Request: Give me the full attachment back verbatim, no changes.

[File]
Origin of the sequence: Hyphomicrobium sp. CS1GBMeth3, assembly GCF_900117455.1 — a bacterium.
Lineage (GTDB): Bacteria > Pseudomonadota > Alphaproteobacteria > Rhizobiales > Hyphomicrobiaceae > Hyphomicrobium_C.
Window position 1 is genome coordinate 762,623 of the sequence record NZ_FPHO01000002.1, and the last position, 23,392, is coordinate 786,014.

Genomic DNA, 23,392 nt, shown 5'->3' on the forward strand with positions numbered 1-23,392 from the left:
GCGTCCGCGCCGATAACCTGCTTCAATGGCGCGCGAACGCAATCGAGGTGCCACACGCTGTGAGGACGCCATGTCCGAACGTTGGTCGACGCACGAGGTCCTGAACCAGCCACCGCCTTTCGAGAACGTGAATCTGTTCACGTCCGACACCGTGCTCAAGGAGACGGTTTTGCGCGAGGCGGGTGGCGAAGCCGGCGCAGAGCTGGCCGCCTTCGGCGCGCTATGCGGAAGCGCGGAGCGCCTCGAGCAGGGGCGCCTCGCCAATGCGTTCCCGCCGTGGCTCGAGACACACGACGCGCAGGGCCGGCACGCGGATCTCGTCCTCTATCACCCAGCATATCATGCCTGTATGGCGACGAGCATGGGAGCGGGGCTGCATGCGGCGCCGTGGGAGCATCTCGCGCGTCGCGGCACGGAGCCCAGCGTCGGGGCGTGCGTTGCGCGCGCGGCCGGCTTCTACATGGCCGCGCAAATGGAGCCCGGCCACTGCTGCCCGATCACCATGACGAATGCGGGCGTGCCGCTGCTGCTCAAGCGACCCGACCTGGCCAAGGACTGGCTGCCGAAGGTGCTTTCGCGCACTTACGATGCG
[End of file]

Origin of the sequence: Hyphomicrobium sp. CS1GBMeth3, assembly GCF_900117455.1 — a bacterium.
Lineage (GTDB): Bacteria > Pseudomonadota > Alphaproteobacteria > Rhizobiales > Hyphomicrobiaceae > Hyphomicrobium_C.
Window position 1 is genome coordinate 762,623 of the sequence record NZ_FPHO01000002.1, and the last position, 23,392, is coordinate 786,014.

Genomic DNA, 23,392 nt, shown 5'->3' on the forward strand with positions numbered 1-23,392 from the left:
GCGTCCGCGCCGATAACCTGCTTCAATGGCGCGCGAACGCAATCGAGGTGCCACACGCTGTGAGGACGCCATGTCCGAACGTTGGTCGACGCACGAGGTCCTGAACCAGCCACCGCCTTTCGAGAACGTGAATCTGTTCACGTCCGACACCGTGCTCAAGGAGACGGTTTTGCGCGAGGCGGGTGGCGAAGCCGGCGCAGAGCTGGCCGCCTTCGGCGCGCTATGCGGAAGCGCGGAGCGCCTCGAGCAGGGGCGCCTCGCCAATGCGTTCCCGCCGTGGCTCGAGACACACGACGCGCAGGGCCGGCACGCGGATCTCGTCCTCTATCACCCAGCATATCATGCCTGTATGGCGACGAGCATGGGAGCGGGGCTGCATGCGGCGCCGTGGGAGCATCTCGCGCGTCGCGGCACGGAGCCCAGCGTCGGGGCGTGCGTTGCGCGCGCGGCCGGCTTCTACATGGCCGCGCAAATGGAGCCCGGCCACTGCTGCCCGATCACCATGACGAATGCGGGCGTGCCGCTGCTGCTCAAGCGACCCGACCTGGCCAAGGACTGGCTGCCGAAGGTGCTTTCGCGCACTTACGATGCG